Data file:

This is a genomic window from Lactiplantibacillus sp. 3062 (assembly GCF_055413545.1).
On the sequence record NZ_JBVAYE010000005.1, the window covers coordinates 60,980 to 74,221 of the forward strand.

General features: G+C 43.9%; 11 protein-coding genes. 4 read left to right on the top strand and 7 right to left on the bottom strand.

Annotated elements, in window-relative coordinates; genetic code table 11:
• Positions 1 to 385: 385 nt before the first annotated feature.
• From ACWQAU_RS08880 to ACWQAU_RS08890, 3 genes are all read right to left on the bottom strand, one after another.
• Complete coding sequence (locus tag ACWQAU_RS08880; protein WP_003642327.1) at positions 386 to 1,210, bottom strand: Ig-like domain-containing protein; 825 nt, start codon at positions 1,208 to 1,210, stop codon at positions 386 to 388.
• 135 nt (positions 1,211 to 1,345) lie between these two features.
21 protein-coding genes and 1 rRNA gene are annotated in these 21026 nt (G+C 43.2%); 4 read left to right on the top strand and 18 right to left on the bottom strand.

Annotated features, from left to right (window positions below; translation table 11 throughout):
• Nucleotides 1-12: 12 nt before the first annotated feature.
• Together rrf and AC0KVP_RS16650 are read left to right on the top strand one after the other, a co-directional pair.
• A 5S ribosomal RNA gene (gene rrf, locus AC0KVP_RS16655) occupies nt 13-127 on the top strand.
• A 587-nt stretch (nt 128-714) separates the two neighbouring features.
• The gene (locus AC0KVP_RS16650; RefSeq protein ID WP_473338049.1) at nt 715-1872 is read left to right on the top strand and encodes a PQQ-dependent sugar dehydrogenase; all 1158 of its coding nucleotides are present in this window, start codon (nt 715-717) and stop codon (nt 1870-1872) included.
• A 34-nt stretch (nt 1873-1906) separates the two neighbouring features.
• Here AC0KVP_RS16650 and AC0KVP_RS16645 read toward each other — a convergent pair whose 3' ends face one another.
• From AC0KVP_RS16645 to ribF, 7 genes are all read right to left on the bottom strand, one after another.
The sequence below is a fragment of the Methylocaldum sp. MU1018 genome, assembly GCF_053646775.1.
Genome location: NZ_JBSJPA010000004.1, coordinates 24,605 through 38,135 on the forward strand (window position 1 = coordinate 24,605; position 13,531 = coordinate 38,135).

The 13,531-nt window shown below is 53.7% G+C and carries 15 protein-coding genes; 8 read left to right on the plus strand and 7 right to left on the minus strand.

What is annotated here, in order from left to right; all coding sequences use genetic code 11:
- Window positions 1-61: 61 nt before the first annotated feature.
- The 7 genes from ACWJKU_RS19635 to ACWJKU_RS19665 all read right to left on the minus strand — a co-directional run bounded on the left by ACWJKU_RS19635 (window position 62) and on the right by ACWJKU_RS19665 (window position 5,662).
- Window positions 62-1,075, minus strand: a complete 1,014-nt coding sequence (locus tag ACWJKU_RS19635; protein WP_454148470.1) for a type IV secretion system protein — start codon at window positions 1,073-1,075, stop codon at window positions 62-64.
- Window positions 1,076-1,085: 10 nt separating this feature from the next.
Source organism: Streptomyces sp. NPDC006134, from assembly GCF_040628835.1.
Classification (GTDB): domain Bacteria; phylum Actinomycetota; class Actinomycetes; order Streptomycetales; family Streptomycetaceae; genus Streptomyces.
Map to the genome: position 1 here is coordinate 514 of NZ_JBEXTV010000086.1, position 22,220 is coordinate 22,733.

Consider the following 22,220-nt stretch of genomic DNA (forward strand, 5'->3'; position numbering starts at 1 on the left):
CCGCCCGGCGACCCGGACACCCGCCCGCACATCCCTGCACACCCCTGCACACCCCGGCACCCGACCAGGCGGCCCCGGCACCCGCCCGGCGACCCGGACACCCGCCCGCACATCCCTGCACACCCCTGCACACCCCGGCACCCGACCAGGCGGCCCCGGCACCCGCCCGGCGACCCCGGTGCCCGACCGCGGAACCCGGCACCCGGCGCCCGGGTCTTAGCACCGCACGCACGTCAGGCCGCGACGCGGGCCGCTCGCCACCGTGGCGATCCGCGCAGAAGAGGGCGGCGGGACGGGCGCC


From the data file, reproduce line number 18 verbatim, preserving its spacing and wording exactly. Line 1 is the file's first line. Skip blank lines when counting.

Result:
• From AC0KVP_RS16645 to ribF, 7 genes are all read right to left on the bottom strand, one after another.